Internet DRAFT - draft-augustyn-vpls-bw

draft-augustyn-vpls-bw





PPVPN Working Group                                  Waldemar Augustyn 
Internet Draft                                                         
Document: draft-augustyn-vpls-bw-00.txt                                
Category: Informational                                 November, 2001 
                                     
                                      
                                      
                   Bandwidth Management in VPLS Networks 
 
    
    
Status of this Memo 
     
   This document is an Internet-Draft and is in full conformance with 
   all provisions of Section 10 of RFC2026 [1].  
    
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Summary for Sub-IP related Internet Drafts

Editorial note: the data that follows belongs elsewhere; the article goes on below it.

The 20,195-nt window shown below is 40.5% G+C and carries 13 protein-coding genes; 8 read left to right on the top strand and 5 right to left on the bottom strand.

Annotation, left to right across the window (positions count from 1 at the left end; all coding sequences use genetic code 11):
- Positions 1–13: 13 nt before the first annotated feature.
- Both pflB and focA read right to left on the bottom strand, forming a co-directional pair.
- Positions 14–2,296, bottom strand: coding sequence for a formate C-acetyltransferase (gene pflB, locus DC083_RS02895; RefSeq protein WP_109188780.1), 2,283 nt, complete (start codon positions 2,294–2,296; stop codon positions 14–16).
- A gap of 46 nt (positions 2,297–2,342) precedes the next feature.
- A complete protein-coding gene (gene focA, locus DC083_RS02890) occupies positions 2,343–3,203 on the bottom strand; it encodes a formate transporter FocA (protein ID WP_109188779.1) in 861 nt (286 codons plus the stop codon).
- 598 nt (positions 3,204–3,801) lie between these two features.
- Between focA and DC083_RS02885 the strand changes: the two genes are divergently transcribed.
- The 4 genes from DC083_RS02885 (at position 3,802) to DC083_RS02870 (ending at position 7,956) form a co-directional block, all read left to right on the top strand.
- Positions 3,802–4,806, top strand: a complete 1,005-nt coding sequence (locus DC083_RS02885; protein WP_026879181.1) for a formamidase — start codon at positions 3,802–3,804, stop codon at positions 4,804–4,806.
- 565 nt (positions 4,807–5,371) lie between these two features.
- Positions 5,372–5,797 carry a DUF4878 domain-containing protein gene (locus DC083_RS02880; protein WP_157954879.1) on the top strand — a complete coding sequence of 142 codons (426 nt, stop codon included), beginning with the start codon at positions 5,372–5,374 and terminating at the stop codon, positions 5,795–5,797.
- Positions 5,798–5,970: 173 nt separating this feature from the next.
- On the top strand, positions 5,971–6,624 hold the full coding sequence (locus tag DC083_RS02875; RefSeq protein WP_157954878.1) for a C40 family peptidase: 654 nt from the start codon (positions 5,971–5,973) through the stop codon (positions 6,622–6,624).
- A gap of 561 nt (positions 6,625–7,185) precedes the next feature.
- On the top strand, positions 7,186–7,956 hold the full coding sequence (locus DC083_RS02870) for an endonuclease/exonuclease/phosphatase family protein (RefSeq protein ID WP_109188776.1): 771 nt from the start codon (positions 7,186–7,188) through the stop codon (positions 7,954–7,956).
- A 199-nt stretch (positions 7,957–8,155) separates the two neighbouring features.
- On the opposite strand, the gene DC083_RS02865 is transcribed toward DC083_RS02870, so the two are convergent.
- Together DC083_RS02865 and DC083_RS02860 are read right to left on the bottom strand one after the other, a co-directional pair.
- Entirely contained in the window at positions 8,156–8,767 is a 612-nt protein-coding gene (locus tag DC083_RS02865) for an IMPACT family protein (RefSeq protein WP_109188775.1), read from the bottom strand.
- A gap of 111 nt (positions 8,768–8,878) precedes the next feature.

RELATED DOCUMENTS:  
    
   Requirement for PPVPN, Requirements for VPLS, See references.  
    
   WHERE DOES IT FIT IN THE PICTURE OF THE SUB-IP WORK  
    
   This ID is intended for the PPVPN WG. 
    
   WHY IS IT TARGETED AT THIS WG(s)  
    
   This document discusses bandwidth management issues vital to L2 
   Virtual Private Network solutions such as Virtual Private LAN 
   Service, (VPLS) [4].  VPLS is a class of Provider Provisioned VPN, 
   (PPVPN)[2]. 
    
    
  
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   JUSTIFICATION  
    
   The bandwidth management issues are of paramount importance in L2 
   VPN services.  This document proposes a solution suitable for a 
   many-to-many L2 VPNs such as VPLS. 
    
    

1. Abstract 

    
   This document describes a method for controlling customer traffic 
   for L2 VPN services which support broadcast, multicast or implied 
   broadcast such as Virtual Private LAN Service (VPLS), or other L2 
   Provider Provisioned VPNs.  The method guarantees stability of the 
   provider network regardless of the behavior of customer traffic, 
   benign or malicious. 
    

2. Conventions used in this document. 

    
   The key words "MUST", "MUST NOT", "REQUIRED", "SHALL", "SHALL NOT", 
   "SHOULD", "SHOULD NOT", "RECOMMENDED",  "MAY", and "OPTIONAL" in 
   this document are to be interpreted as described in RFC-2119 [3].